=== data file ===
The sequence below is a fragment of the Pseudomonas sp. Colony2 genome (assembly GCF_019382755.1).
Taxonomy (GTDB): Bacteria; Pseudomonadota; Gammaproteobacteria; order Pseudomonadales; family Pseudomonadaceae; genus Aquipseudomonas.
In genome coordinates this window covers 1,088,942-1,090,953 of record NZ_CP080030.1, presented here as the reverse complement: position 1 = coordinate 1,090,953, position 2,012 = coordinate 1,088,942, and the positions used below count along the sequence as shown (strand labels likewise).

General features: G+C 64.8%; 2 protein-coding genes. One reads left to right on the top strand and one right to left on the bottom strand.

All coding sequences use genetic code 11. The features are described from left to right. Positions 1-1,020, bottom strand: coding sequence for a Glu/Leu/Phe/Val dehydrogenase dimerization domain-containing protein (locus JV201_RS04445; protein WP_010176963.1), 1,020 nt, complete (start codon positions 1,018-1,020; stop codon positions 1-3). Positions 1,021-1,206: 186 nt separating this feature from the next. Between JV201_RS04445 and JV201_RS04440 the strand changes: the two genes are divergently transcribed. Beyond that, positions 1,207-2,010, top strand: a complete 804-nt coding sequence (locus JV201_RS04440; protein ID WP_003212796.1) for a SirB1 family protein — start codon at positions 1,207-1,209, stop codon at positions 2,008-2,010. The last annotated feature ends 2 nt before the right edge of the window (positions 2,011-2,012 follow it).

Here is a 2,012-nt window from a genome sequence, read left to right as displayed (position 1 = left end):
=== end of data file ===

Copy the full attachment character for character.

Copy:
The sequence below is a fragment of the Pseudomonas sp. Colony2 genome (assembly GCF_019382755.1).
Taxonomy (GTDB): Bacteria; Pseudomonadota; Gammaproteobacteria; order Pseudomonadales; family Pseudomonadaceae; genus Aquipseudomonas.
In genome coordinates this window covers 1,088,942-1,090,953 of record NZ_CP080030.1, presented here as the reverse complement: position 1 = coordinate 1,090,953, position 2,012 = coordinate 1,088,942, and the positions used below count along the sequence as shown (strand labels likewise).

General features: G+C 64.8%; 2 protein-coding genes. One reads left to right on the top strand and one right to left on the bottom strand.

All coding sequences use genetic code 11. The features are described from left to right. Positions 1-1,020, bottom strand: coding sequence for a Glu/Leu/Phe/Val dehydrogenase dimerization domain-containing protein (locus JV201_RS04445; protein WP_010176963.1), 1,020 nt, complete (start codon positions 1,018-1,020; stop codon positions 1-3). Positions 1,021-1,206: 186 nt separating this feature from the next. Between JV201_RS04445 and JV201_RS04440 the strand changes: the two genes are divergently transcribed. Beyond that, positions 1,207-2,010, top strand: a complete 804-nt coding sequence (locus JV201_RS04440; protein ID WP_003212796.1) for a SirB1 family protein — start codon at positions 1,207-1,209, stop codon at positions 2,008-2,010. The last annotated feature ends 2 nt before the right edge of the window (positions 2,011-2,012 follow it).

Here is a 2,012-nt window from a genome sequence, read left to right as displayed (position 1 = left end):